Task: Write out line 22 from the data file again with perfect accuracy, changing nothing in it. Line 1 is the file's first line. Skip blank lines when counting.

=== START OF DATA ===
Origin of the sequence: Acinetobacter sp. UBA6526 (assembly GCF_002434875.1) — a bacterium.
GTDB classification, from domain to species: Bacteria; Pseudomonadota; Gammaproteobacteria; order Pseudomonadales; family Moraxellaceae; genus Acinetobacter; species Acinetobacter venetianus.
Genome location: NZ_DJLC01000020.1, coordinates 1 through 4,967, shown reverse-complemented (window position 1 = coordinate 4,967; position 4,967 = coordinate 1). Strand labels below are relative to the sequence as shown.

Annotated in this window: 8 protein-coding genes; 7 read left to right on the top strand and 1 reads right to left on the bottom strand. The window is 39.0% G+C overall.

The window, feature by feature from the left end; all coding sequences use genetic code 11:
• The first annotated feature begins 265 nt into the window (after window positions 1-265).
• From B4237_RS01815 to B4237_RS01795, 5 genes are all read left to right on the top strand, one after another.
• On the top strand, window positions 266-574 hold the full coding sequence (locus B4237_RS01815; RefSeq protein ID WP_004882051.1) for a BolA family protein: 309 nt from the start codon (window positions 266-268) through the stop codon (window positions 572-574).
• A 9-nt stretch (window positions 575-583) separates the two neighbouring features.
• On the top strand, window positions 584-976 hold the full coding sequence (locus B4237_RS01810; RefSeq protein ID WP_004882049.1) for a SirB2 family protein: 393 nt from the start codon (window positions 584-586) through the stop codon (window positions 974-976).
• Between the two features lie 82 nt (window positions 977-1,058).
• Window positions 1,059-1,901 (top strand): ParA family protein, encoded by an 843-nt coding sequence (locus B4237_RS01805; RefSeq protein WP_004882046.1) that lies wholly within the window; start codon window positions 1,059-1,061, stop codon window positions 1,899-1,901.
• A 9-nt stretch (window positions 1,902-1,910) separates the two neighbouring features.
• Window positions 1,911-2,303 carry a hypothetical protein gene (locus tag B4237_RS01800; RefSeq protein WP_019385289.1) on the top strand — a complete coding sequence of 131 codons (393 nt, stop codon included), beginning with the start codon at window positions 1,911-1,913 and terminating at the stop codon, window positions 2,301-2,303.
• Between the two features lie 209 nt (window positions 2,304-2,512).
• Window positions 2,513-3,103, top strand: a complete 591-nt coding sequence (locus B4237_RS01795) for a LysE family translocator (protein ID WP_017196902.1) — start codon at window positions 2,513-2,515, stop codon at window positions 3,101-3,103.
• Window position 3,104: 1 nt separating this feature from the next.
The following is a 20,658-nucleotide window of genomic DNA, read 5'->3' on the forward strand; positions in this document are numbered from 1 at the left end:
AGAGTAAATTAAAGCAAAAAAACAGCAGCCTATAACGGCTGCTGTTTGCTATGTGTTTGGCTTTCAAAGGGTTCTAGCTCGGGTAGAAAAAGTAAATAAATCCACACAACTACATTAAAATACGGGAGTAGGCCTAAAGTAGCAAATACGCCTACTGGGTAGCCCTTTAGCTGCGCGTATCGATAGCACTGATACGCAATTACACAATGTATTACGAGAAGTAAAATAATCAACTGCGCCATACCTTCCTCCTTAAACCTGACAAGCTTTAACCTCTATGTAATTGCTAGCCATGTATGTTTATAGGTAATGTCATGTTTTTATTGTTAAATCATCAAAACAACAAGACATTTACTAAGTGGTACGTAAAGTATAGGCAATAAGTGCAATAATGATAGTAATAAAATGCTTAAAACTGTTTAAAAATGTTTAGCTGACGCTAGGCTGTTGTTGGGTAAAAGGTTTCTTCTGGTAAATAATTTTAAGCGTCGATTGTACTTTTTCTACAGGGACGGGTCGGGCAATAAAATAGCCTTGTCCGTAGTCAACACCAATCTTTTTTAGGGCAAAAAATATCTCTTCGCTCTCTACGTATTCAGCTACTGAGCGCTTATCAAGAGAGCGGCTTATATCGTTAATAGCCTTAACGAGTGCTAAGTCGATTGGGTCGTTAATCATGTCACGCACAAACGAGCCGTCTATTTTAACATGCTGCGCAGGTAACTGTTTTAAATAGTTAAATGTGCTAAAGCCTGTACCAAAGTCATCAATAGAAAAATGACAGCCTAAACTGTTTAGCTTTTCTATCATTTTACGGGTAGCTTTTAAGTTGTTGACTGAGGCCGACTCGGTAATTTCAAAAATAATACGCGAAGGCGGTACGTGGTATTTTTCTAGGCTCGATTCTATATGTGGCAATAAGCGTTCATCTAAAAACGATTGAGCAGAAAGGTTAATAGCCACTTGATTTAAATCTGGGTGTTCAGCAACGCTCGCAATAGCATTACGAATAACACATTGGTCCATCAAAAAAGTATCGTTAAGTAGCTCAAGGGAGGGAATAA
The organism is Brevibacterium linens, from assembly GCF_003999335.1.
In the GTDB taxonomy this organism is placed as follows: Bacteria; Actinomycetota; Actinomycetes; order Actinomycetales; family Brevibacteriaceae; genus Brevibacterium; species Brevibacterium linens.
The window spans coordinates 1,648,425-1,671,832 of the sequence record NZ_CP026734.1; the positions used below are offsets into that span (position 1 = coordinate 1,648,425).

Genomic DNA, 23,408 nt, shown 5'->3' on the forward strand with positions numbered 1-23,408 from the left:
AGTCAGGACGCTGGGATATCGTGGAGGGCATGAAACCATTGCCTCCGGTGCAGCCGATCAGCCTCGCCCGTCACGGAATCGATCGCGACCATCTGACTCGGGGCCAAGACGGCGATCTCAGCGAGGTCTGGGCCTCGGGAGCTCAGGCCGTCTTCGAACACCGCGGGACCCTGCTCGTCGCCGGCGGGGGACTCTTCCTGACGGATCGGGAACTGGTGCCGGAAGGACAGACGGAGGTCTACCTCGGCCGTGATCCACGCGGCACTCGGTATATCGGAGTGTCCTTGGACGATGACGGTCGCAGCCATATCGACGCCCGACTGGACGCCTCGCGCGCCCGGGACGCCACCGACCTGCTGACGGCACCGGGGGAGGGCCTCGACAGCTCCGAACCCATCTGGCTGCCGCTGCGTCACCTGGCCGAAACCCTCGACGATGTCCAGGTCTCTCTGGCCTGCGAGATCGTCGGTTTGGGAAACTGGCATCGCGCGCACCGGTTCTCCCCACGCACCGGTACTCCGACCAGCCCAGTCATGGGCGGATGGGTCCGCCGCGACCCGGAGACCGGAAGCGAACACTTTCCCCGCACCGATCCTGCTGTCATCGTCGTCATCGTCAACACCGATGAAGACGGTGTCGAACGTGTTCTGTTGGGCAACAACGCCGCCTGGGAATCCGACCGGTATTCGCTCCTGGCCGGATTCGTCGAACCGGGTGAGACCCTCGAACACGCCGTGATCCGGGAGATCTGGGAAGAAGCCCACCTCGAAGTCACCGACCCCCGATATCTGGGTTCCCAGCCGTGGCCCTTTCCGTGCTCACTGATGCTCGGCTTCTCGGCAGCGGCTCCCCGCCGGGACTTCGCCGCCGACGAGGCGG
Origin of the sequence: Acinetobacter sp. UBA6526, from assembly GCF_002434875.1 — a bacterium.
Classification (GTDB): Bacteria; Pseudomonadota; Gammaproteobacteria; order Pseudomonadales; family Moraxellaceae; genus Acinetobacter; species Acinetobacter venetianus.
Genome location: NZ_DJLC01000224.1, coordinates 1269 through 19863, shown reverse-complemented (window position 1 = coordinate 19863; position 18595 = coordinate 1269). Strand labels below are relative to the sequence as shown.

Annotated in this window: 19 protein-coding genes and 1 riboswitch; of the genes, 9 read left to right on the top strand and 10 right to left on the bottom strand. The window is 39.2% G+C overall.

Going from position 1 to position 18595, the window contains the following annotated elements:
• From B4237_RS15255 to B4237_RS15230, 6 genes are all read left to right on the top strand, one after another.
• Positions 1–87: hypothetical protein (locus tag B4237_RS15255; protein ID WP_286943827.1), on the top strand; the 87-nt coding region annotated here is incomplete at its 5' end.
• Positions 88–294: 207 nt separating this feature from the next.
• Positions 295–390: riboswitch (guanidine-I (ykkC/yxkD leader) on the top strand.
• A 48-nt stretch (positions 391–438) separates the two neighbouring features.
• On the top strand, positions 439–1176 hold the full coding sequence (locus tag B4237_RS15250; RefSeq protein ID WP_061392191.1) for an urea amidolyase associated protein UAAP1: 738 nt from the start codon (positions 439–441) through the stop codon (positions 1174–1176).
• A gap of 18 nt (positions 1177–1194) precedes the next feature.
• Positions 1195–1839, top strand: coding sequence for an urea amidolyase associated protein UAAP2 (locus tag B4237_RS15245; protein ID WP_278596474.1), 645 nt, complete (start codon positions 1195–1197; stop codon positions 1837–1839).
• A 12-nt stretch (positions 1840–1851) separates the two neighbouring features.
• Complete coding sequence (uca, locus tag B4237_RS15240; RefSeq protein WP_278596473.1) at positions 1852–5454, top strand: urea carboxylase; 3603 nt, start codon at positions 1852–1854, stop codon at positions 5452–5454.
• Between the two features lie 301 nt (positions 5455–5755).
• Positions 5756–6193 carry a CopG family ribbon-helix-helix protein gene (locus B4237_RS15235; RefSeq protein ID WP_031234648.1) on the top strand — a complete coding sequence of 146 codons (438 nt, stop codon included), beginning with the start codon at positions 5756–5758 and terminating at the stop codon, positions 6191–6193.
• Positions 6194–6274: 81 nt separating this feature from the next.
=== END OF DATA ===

The window spans coordinates 1,648,425-1,671,832 of the sequence record NZ_CP026734.1; the positions used below are offsets into that span (position 1 = coordinate 1,648,425).